Portrait of Its People
Reviewed by John Griffin
Vol. 13, No. 4, 1991, pp. 26-27
Living Atlanta: An Oral History of the City, 1914-1948, by Clifford M. Kuhn, Harlon E. Joye, and E. Bernard West (Athens: University of Georgia Press, 1990. 406 pp., photographs, notes.).
The “official” history of Atlanta, a three-volume work produced some years ago by the Atlanta Historical Society, was a painstakingly assembled work compiled from many sources and written by a historian and a journalist with extensive help from the Society’s staff.
Living Atlanta is a different but no less important book, a history edited and organized by two historians and a sociologist and published jointly with the Historical Society. Most of its raw material came not from traditional historical sources but from the memories of 173 men and women who lived in Atlanta at some time during the years
between 1914 and 1948.
There is the credibility question, of course, when the historian presents information gleaned from the memory of individuals who were “there” forty or more years ago. Nonetheless, social history based on the memories of participants and first-hand observers in yesterday’s events often makes for easier and even more enjoyable reading than do conventional histories.
Georgia State University historian Clifford Kuhn and associates Harlan Joye and Bernard West interviewed about 200 people who lived in Atlanta during the years from just before World War Ito just after World War II. Their taped interviews were first used as the basis for a series of fifty programs broadcast on an Atlanta radio station. The series was widely acclaimed; Studs Terkel described the programs as an important, exciting project–a truly human portrait of a city of people.” It is from this abundant material–6,000 pages when transcribed–that Kuhn and his associates have fashioned their social history of Atlanta during a pivotal 34-year period of its life.
So much is here in these pages: men and women in a variety of low-paying jobs; cotton mill workers in debt to the company store; the problems of policing the city during Prohibition; remembrances of working and riding on the railroads and the streetcars; life in the public housing projects. There is testimony, too, about the Depression and how it touched people in all walks of life, about the struggle for adequate medical care; about domestic work with its long hours and low pay. There are also quotes from people in professional fields, and some from the movers and shakers.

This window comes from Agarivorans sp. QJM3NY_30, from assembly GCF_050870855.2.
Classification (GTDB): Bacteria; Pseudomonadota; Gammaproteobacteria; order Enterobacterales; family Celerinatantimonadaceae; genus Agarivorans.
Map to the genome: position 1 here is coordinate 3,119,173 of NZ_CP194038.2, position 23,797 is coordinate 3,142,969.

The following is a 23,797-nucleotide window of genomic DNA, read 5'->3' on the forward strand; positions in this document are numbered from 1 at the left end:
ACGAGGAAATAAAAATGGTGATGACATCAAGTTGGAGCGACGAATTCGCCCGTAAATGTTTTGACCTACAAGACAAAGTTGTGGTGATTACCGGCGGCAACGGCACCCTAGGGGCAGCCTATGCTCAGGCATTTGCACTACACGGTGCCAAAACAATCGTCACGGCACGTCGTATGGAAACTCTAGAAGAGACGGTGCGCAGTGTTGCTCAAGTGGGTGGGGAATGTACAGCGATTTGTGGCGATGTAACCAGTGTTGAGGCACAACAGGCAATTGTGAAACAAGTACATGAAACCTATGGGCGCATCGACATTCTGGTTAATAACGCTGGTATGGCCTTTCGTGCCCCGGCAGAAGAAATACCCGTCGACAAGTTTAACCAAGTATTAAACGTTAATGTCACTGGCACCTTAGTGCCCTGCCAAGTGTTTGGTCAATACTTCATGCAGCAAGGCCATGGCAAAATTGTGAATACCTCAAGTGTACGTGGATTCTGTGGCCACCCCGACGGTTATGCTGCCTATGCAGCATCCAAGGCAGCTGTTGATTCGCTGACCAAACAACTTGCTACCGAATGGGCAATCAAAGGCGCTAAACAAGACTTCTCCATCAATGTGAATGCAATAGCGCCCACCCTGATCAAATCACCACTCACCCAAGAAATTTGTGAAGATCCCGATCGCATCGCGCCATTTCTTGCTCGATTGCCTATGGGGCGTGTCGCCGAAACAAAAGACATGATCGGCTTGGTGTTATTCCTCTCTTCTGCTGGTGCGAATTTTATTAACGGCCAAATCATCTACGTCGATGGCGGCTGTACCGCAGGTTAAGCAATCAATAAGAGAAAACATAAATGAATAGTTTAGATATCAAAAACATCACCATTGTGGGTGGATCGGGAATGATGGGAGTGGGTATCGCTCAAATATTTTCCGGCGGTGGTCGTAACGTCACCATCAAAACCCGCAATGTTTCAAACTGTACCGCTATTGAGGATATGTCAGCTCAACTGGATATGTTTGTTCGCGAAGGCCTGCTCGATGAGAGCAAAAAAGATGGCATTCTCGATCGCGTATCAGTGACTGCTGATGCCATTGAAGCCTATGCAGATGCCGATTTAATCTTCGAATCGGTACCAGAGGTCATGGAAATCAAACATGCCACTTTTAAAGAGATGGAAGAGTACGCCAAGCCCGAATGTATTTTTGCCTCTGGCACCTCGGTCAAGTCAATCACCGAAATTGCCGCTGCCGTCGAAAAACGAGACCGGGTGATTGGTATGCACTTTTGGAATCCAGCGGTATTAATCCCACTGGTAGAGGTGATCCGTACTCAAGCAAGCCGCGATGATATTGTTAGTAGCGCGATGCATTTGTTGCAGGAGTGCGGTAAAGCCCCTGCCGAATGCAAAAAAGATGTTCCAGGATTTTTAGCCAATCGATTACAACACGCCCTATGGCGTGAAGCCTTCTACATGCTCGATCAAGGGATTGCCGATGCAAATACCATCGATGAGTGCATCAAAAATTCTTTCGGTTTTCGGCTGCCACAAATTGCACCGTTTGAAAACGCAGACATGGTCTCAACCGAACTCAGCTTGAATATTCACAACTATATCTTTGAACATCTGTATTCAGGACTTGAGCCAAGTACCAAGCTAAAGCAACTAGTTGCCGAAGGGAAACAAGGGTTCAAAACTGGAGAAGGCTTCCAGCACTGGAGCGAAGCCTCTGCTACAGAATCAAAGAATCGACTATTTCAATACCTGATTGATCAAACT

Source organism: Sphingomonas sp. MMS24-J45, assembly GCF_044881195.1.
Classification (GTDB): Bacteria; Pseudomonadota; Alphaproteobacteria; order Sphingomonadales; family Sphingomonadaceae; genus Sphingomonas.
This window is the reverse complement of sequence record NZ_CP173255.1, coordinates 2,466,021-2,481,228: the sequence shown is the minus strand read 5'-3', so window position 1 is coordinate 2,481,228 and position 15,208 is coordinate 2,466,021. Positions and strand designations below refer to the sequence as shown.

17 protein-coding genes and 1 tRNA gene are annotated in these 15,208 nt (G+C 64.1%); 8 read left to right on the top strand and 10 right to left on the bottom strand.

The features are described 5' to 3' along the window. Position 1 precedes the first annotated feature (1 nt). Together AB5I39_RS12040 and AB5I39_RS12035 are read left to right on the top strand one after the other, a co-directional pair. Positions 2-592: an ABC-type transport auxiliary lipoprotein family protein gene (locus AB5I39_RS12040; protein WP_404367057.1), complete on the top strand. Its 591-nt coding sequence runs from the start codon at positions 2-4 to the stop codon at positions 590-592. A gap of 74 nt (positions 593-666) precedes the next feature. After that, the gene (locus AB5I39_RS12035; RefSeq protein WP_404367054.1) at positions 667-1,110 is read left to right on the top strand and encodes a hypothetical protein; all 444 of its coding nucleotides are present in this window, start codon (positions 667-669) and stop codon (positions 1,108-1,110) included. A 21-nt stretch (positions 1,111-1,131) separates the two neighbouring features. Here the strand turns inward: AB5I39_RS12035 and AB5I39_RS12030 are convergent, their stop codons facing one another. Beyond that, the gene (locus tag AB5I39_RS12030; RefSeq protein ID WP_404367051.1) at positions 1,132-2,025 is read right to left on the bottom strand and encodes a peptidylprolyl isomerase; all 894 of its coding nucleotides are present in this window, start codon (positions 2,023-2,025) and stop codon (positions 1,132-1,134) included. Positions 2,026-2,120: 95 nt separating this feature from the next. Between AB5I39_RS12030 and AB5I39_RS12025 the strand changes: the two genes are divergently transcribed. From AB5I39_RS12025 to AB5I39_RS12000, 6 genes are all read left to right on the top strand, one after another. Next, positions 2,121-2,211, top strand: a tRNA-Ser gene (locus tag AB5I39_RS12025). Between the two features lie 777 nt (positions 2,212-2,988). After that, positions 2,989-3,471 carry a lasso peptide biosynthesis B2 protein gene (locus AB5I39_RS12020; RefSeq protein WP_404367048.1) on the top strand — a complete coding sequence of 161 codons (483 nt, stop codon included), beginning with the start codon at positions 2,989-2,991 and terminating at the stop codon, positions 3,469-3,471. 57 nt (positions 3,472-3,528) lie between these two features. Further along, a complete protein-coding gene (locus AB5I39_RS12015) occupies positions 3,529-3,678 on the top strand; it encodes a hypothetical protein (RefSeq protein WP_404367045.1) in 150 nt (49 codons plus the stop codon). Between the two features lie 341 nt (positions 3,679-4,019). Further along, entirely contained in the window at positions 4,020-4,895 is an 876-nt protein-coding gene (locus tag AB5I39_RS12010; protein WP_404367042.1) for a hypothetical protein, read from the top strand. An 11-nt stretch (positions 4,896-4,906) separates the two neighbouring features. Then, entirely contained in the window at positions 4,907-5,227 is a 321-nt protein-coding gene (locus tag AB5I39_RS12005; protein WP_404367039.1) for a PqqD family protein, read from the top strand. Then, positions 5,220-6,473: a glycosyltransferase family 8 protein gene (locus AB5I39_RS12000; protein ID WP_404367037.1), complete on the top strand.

This history is not organized chronologically; the material is presented under eleven topics, such as World War I, Depression and New Deal, Leisure. Politics, and so on. The authors acknowledge that these are but a few of the topics that might have been explored. Nonetheless, their special purpose was, to reflect as much as possible all the city’s people, not just the “white elite.”
The central sub-theme that runs through the book is race relations in a segregated urban place. In pursuing this concern, the writers quote extensively blacks who endured second-class citizenship in most aspects of their lives. Only in the community of professional people and others around the Atlanta University Center and among the successful businessmen and women like those on Sweet Auburn Avenue could blacks escape from some degree of discrimination and harassment.
This very readable book written from the perspective of the people enlightens and enlivens the history of Atlanta. It deserves wide attention.
John A. Griffin, scholar, public servant, foundation executive, is and has been above all a leader over decades of “southern change.”